We understand that when it comes to eyes, everyone has different need and requirements. That’s why in today’s post we’re exploring two types of lenses: bifocals and varifocals.
To bifocal or to varifocal? That is the question. If you have two prescriptions for seeing far and near, and often find yourself switching between two pairs of glasses, then this post is for you. Did you know that you could make your life a whole lot easier with just ONE pair of glasses? Enter bifocal and varifocal lenses. Specially designed to help you see things near and far, these lenses have sections ready to hold two prescriptions. So now you don’t need to always have two pairs of glasses handy.
What is the difference between the two?
While bifocal and varifocal lenses help you see both distances with ease, there is a subtle difference between the two.
Bifocals have a visible line separating the parts of the lens for distance and reading. The upper part is used for seeing things at a distance, and the lower part is for seeing things up close. This said, can you have both parts for reading. For example, someone might use the top part of the lens for reading, but then have the bottom part for computer use. Your eyes can adjust to bifocal lenses pretty much straight away.
FUN FACT: Did you know that Founding Father and the 6th Governor of Pennsylvania, Benjamin Franklin invented bifocal lenses?
Varifocal lenses offer a smooth progression from long distance (at the top of the lens), to intermediate distance (in the middle), to up close (at the bottom of the lens). Your eyes may struggle to adjust to varifocal lenses, you’re advised to take it slow and give yourself a few weeks (anywhere between two to four weeks) to get comfortable.
Benefits of bifocal lenses
- Only use one pair of glasses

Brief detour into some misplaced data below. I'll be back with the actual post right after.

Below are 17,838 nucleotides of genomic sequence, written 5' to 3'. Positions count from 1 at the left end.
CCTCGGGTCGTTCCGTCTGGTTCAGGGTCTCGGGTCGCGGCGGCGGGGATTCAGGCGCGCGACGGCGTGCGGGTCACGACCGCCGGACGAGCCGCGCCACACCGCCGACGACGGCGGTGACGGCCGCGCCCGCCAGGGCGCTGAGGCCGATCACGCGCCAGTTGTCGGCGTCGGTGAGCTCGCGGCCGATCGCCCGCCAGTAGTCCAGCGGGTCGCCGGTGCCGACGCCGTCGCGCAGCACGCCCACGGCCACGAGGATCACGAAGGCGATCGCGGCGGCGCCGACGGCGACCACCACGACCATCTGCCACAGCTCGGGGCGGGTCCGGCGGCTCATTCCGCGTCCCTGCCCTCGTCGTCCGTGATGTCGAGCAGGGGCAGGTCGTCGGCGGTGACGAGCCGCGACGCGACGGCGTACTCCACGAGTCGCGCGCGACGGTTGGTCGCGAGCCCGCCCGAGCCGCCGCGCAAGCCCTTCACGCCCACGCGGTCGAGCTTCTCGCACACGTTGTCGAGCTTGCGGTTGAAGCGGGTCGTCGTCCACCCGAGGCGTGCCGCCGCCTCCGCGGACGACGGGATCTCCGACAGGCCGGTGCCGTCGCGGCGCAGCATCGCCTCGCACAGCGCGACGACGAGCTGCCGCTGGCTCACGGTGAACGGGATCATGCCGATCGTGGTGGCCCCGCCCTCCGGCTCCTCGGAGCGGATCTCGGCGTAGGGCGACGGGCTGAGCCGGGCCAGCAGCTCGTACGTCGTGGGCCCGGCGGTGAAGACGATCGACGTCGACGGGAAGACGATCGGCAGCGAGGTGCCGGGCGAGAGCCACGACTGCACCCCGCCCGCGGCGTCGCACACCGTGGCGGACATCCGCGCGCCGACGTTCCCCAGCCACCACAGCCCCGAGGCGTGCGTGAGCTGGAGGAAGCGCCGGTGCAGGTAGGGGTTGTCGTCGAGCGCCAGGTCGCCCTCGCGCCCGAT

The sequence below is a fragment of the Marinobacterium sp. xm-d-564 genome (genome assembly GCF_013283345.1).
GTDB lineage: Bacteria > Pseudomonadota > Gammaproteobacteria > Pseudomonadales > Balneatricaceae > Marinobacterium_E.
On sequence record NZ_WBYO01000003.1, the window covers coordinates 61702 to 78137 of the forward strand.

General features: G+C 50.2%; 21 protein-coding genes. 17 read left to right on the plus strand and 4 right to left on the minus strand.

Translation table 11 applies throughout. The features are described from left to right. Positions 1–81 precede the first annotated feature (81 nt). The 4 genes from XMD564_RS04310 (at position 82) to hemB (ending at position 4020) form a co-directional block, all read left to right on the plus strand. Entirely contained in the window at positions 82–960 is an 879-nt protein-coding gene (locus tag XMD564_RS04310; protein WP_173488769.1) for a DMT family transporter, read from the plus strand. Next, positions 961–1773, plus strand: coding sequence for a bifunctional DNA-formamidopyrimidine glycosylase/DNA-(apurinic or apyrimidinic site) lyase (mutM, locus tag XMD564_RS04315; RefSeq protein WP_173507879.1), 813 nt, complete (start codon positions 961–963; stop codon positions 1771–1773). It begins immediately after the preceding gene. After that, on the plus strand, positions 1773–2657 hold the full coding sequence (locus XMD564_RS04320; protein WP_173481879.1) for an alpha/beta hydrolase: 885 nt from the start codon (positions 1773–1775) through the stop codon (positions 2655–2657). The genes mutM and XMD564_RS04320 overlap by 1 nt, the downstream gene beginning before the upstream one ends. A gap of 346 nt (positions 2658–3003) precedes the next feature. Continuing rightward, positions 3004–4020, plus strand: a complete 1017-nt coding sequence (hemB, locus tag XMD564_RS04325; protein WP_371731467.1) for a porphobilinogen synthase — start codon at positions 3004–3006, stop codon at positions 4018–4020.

- You can see two distances
Benefits of varifocal lenses
- Only use one pair of glasses
- You can see three distances
- No distinct lines allow for a clearer image, but takes more getting used to
- A wider field of vision
How do I choose between bifocals and varifocals?
If you find yourself constantly having to switch between long, intermediate and short distances, then varifocal lenses are your best bet. If you only switch between long and short distance, then why not give bifocal lenses a try? If you’re not sure about which would work best for you, contact our opticians for advice via phone (01793 746601) or email (email@example.com).
What does Glasses Direct offer?
We offer bifocal and two varifocal lenses, designed using the latest technologies such as Freeform lenses. Our lenses are of the same high quality as those you’d find on the high street but at a fraction of the price.
Bifocal:Â As well as supplying the traditional bifocal lens (with distance and reading prescriptions), we also offer bifocals for intermediate and reading distances â€“ like the one we discussed earlier. These have different reading areas, and we recommend you speak to one of our opticians for advice.
Varifocal Advanced: This varifocal lens is crafted from modern Freeform lens technology, and offers a wider field of vision at all distances, compared to standard varifocal lenses.
Varifocal Elite HD: Consider this an upgraded varifocal lens. Developed with High-Definition Digital Ray Path technology, Varifocal Elite HD takes Freeform lens design to the next level by offering superior visual comfort and a larger field of vision. Did we also mention that itâ€™s a favourite among our varifocal customers?
Don’t worry if you’re not ready to make the switch to any of these, you can still make use of our single vision lenses. Did you know that new customers can get two pairs of glasses from £19?
Prolong the life and enhance the benefits of your glasses. Upgrade your lenses with one of our great value lens packages. Find out more information on our bifocal and varifocal options onsite, or speak to one of our qualified opticians.
All our frames can be fitted with bifocal or varifocal lenses, so the only thing you need to think about is which style you want to wear! Take a look at our edit of stylish frames.